female characters should be like the heads of the dreaded hydra. if you take one away, seven more must come back in her place.

2 days ago with 31,785 notes via howdothings (killerville)
# writing# kelly

wintercyan:

everyworldneedslove:

Oh, jeesus i did not realize it was the SAME PLACE and now it hurts SO MUCH WORSE.

)

It’s where Steve asked Bucky to come with him. Steve’s sitting there in the bombed-out ruins thinking about that night, about Bucky’s easy smile and the way he’d said “that little guy from Brooklyn who was too dumb not to run away from a fight, I’m following him,” wishing he could turn back time.

Bucky’s tour was up. Wounded in battle, he’d had a sure ticket home, but he stayed for Steve. Because Steve asked him. Because Steve asked him in that bar.

Steve is sitting there, in the same chair, Bucky’s chair next to him empty. He’s not just drinking to Bucky’s memory, he’s drinking with Bucky’s ghost.

2 days ago with 11,526 notes via linzeestyle (paranormal-peggy)
# Steve Rogers# Bucky Barnes# Captain America# Marvel Cinematic Universe# MCU# peggy carter# empty chairs and empty tables

ohgodnotthisperson:

Theory:

Peter Quill actually only had trouble holding the infinity stone because he’s half Terran.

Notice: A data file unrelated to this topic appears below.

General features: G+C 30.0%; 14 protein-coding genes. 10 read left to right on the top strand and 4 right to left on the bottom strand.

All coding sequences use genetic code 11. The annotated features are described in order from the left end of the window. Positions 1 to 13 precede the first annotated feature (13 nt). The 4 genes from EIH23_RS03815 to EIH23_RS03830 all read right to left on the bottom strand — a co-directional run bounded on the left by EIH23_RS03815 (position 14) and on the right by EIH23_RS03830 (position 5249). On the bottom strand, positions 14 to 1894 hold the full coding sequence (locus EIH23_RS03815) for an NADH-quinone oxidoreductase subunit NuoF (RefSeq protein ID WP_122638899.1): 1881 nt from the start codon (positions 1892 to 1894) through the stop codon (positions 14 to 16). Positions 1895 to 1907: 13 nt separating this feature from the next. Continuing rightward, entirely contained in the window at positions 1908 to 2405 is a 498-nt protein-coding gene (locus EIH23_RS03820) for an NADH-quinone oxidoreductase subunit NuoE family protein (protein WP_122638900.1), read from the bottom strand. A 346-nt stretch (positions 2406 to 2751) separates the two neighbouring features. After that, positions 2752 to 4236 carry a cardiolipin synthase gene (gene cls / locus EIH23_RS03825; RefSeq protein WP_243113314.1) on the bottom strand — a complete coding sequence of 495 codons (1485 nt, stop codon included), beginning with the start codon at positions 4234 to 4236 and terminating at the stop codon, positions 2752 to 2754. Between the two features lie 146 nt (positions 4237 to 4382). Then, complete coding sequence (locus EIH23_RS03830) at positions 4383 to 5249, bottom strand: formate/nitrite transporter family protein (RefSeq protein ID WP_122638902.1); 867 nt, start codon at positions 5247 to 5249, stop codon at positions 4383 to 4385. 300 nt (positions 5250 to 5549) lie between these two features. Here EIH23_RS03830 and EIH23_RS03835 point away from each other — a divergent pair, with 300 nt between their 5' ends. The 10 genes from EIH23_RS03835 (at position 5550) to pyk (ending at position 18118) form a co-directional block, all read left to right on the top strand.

A fully human Terran would have done much better.

I mean, Jane Foster had the aether inside of her in Thor 2, and that seemed pretty potent (and potentially could have been another infinity stone, besides).

In fact, considering all of the mutants and badassery and whatnot that abounds in the Marvel universe, and the heavy-hitters Terrans can produce with just a little genetic tweaking or gamma radiation, it’s possible that Asgard took to ‘safeguarding’ Midgard in the first place because Odin figured out that the natives are scary as balls.

Maybe during the war with the frost giants, certain humans started manifesting strange/special abilities to deal with the threat, and Asgard’s scientists/wizards/etc figured out that the poor puny Midgardians were like a sleeping monster, and the aggression of the frost giants was ‘waking them up’.

So Odin stepped in to stop them and to try and keep people from interfering with Midgard as much as possible, so the monster would stay sleeping.

Which is actually part of why he is so very pissed off at Loki for the events of Avengers, and at Thor for bringing Jane to Asgard - it’s a very, very tight secret that Midgard is a powder keg full of potential super-warriors, and Odin does not want that getting out, and he does not want them getting out. If Earth can stay as a nice, quiet, backwater planet with very little contact with the larger universe, that’s safer for everyone involved.

2 days ago with 1,711 notes via dontnameitafterafandom (ohgodnotthisperson)
# theories# marvel cinematic universe# guardians of the galaxy# thor: the dark world# humanity# headcanon accepted

giancarlovolpe:

A study in creating great characters, by Aaron Ehasz (head writer of Avatar the Last Airbender). A lot of animation lead characters are forced to fit the far right criteria, but think of the many classic characters that are better described by the left: Tony Soprano, Frank Underwood, Jamie Lannister, Walter White, etc.

2 days ago with 2,768 notes via dontnameitafterafandom (giancarlovolpe)
# writing# emily bronte# wuthering heights# characters# books